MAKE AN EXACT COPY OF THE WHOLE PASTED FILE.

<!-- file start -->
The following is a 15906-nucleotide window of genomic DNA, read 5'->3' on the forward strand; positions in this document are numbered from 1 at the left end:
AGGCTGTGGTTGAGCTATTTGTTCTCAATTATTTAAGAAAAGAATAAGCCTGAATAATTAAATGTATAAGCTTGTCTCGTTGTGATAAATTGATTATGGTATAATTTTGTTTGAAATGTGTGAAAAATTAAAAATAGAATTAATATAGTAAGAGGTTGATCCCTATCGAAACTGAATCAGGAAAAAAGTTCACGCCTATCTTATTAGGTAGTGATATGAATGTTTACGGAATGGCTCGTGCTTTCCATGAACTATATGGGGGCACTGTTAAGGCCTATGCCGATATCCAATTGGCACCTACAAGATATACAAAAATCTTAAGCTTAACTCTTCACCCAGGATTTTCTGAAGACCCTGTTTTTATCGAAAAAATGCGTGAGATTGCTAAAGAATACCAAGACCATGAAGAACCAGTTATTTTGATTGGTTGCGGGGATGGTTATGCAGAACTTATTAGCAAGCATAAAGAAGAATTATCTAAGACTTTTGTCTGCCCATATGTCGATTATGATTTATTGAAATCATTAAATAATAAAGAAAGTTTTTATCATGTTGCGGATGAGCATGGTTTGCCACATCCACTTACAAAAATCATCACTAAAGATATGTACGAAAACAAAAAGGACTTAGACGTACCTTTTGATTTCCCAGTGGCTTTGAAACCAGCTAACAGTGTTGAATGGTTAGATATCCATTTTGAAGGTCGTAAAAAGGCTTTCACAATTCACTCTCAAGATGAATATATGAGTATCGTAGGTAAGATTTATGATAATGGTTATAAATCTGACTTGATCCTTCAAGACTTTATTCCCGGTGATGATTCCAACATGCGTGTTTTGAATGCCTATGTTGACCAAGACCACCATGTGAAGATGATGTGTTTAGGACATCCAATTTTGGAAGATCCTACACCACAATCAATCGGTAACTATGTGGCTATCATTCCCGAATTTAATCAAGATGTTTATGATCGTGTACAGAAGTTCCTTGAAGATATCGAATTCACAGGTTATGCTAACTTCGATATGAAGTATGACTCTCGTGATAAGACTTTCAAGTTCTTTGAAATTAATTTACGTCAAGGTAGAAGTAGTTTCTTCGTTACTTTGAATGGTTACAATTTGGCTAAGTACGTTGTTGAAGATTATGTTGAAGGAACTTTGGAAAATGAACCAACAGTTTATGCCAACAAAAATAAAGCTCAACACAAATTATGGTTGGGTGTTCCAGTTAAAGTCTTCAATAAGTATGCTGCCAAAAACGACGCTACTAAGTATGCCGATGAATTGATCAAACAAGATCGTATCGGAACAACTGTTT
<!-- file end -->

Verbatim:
The following is a 15906-nucleotide window of genomic DNA, read 5'->3' on the forward strand; positions in this document are numbered from 1 at the left end:
AGGCTGTGGTTGAGCTATTTGTTCTCAATTATTTAAGAAAAGAATAAGCCTGAATAATTAAATGTATAAGCTTGTCTCGTTGTGATAAATTGATTATGGTATAATTTTGTTTGAAATGTGTGAAAAATTAAAAATAGAATTAATATAGTAAGAGGTTGATCCCTATCGAAACTGAATCAGGAAAAAAGTTCACGCCTATCTTATTAGGTAGTGATATGAATGTTTACGGAATGGCTCGTGCTTTCCATGAACTATATGGGGGCACTGTTAAGGCCTATGCCGATATCCAATTGGCACCTACAAGATATACAAAAATCTTAAGCTTAACTCTTCACCCAGGATTTTCTGAAGACCCTGTTTTTATCGAAAAAATGCGTGAGATTGCTAAAGAATACCAAGACCATGAAGAACCAGTTATTTTGATTGGTTGCGGGGATGGTTATGCAGAACTTATTAGCAAGCATAAAGAAGAATTATCTAAGACTTTTGTCTGCCCATATGTCGATTATGATTTATTGAAATCATTAAATAATAAAGAAAGTTTTTATCATGTTGCGGATGAGCATGGTTTGCCACATCCACTTACAAAAATCATCACTAAAGATATGTACGAAAACAAAAAGGACTTAGACGTACCTTTTGATTTCCCAGTGGCTTTGAAACCAGCTAACAGTGTTGAATGGTTAGATATCCATTTTGAAGGTCGTAAAAAGGCTTTCACAATTCACTCTCAAGATGAATATATGAGTATCGTAGGTAAGATTTATGATAATGGTTATAAATCTGACTTGATCCTTCAAGACTTTATTCCCGGTGATGATTCCAACATGCGTGTTTTGAATGCCTATGTTGACCAAGACCACCATGTGAAGATGATGTGTTTAGGACATCCAATTTTGGAAGATCCTACACCACAATCAATCGGTAACTATGTGGCTATCATTCCCGAATTTAATCAAGATGTTTATGATCGTGTACAGAAGTTCCTTGAAGATATCGAATTCACAGGTTATGCTAACTTCGATATGAAGTATGACTCTCGTGATAAGACTTTCAAGTTCTTTGAAATTAATTTACGTCAAGGTAGAAGTAGTTTCTTCGTTACTTTGAATGGTTACAATTTGGCTAAGTACGTTGTTGAAGATTATGTTGAAGGAACTTTGGAAAATGAACCAACAGTTTATGCCAACAAAAATAAAGCTCAACACAAATTATGGTTGGGTGTTCCAGTTAAAGTCTTCAATAAGTATGCTGCCAAAAACGACGCTACTAAGTATGCCGATGAATTGATCAAACAAGATCGTATCGGAACAACTGTTT